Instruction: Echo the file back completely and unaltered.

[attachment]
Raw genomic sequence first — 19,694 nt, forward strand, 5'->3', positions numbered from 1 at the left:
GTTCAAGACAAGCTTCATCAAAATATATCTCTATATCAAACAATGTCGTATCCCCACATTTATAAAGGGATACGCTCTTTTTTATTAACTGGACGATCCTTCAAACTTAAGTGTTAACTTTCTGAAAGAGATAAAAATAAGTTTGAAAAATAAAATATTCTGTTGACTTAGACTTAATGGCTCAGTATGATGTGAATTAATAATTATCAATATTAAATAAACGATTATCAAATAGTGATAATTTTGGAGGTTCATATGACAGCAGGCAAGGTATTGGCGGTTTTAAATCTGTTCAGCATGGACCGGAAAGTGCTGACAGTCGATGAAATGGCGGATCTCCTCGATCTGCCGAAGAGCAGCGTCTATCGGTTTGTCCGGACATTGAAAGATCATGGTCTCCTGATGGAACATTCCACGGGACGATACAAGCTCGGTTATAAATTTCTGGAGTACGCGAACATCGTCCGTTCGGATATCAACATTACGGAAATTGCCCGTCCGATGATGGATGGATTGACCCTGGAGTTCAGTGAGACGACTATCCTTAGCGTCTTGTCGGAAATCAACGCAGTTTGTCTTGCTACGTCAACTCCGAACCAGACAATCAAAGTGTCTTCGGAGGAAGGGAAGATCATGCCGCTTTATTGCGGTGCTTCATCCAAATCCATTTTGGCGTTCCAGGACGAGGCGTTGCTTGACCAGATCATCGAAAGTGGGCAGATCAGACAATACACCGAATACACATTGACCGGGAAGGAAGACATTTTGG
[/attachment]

Raw genomic sequence first — 19,694 nt, forward strand, 5'->3', positions numbered from 1 at the left:
GTTCAAGACAAGCTTCATCAAAATATATCTCTATATCAAACAATGTCGTATCCCCACATTTATAAAGGGATACGCTCTTTTTTATTAACTGGACGATCCTTCAAACTTAAGTGTTAACTTTCTGAAAGAGATAAAAATAAGTTTGAAAAATAAAATATTCTGTTGACTTAGACTTAATGGCTCAGTATGATGTGAATTAATAATTATCAATATTAAATAAACGATTATCAAATAGTGATAATTTTGGAGGTTCATATGACAGCAGGCAAGGTATTGGCGGTTTTAAATCTGTTCAGCATGGACCGGAAAGTGCTGACAGTCGATGAAATGGCGGATCTCCTCGATCTGCCGAAGAGCAGCGTCTATCGGTTTGTCCGGACATTGAAAGATCATGGTCTCCTGATGGAACATTCCACGGGACGATACAAGCTCGGTTATAAATTTCTGGAGTACGCGAACATCGTCCGTTCGGATATCAACATTACGGAAATTGCCCGTCCGATGATGGATGGATTGACCCTGGAGTTCAGTGAGACGACTATCCTTAGCGTCTTGTCGGAAATCAACGCAGTTTGTCTTGCTACGTCAACTCCGAACCAGACAATCAAAGTGTCTTCGGAGGAAGGGAAGATCATGCCGCTTTATTGCGGTGCTTCATCCAAATCCATTTTGGCGTTCCAGGACGAGGCGTTGCTTGACCAGATCATCGAAAGTGGGCAGATCAGACAATACACCGAATACACATTGACCGGGAAGGAAGACATTTTGG